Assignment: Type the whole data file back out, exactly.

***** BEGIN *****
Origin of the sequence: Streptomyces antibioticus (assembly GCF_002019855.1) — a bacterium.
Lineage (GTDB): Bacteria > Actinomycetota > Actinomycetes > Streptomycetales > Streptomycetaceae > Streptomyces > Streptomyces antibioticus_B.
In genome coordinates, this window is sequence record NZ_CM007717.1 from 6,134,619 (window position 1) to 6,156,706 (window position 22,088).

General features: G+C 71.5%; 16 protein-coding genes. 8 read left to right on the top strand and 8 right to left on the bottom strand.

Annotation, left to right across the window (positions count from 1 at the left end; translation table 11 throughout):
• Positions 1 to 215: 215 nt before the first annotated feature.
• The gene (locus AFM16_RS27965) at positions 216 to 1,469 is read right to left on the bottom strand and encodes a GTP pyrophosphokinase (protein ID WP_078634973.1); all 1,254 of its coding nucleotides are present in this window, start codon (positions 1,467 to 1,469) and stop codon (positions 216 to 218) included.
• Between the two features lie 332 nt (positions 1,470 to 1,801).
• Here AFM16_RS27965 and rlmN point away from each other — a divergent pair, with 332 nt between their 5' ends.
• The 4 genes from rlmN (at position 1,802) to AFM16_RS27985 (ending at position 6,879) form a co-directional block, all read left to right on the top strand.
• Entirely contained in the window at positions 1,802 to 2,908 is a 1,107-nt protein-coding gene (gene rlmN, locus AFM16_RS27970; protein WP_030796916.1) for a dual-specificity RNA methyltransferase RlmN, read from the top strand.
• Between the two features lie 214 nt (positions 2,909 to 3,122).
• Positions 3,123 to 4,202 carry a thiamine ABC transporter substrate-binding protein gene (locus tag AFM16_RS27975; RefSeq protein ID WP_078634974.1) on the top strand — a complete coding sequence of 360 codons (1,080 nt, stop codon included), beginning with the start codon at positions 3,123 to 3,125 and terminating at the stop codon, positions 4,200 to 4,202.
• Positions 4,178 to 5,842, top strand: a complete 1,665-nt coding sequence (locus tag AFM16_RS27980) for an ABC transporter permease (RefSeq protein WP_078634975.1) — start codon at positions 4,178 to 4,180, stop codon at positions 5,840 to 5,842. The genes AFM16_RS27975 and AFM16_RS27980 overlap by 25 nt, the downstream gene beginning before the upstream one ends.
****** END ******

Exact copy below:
Origin of the sequence: Streptomyces antibioticus (assembly GCF_002019855.1) — a bacterium.
Lineage (GTDB): Bacteria > Actinomycetota > Actinomycetes > Streptomycetales > Streptomycetaceae > Streptomyces > Streptomyces antibioticus_B.
In genome coordinates, this window is sequence record NZ_CM007717.1 from 6,134,619 (window position 1) to 6,156,706 (window position 22,088).

General features: G+C 71.5%; 16 protein-coding genes. 8 read left to right on the top strand and 8 right to left on the bottom strand.

Annotation, left to right across the window (positions count from 1 at the left end; translation table 11 throughout):
• Positions 1 to 215: 215 nt before the first annotated feature.
• The gene (locus AFM16_RS27965) at positions 216 to 1,469 is read right to left on the bottom strand and encodes a GTP pyrophosphokinase (protein ID WP_078634973.1); all 1,254 of its coding nucleotides are present in this window, start codon (positions 1,467 to 1,469) and stop codon (positions 216 to 218) included.
• Between the two features lie 332 nt (positions 1,470 to 1,801).
• Here AFM16_RS27965 and rlmN point away from each other — a divergent pair, with 332 nt between their 5' ends.
• The 4 genes from rlmN (at position 1,802) to AFM16_RS27985 (ending at position 6,879) form a co-directional block, all read left to right on the top strand.
• Entirely contained in the window at positions 1,802 to 2,908 is a 1,107-nt protein-coding gene (gene rlmN, locus AFM16_RS27970; protein WP_030796916.1) for a dual-specificity RNA methyltransferase RlmN, read from the top strand.
• Between the two features lie 214 nt (positions 2,909 to 3,122).
• Positions 3,123 to 4,202 carry a thiamine ABC transporter substrate-binding protein gene (locus tag AFM16_RS27975; RefSeq protein ID WP_078634974.1) on the top strand — a complete coding sequence of 360 codons (1,080 nt, stop codon included), beginning with the start codon at positions 3,123 to 3,125 and terminating at the stop codon, positions 4,200 to 4,202.
• Positions 4,178 to 5,842, top strand: a complete 1,665-nt coding sequence (locus tag AFM16_RS27980) for an ABC transporter permease (RefSeq protein WP_078634975.1) — start codon at positions 4,178 to 4,180, stop codon at positions 5,840 to 5,842. The genes AFM16_RS27975 and AFM16_RS27980 overlap by 25 nt, the downstream gene beginning before the upstream one ends.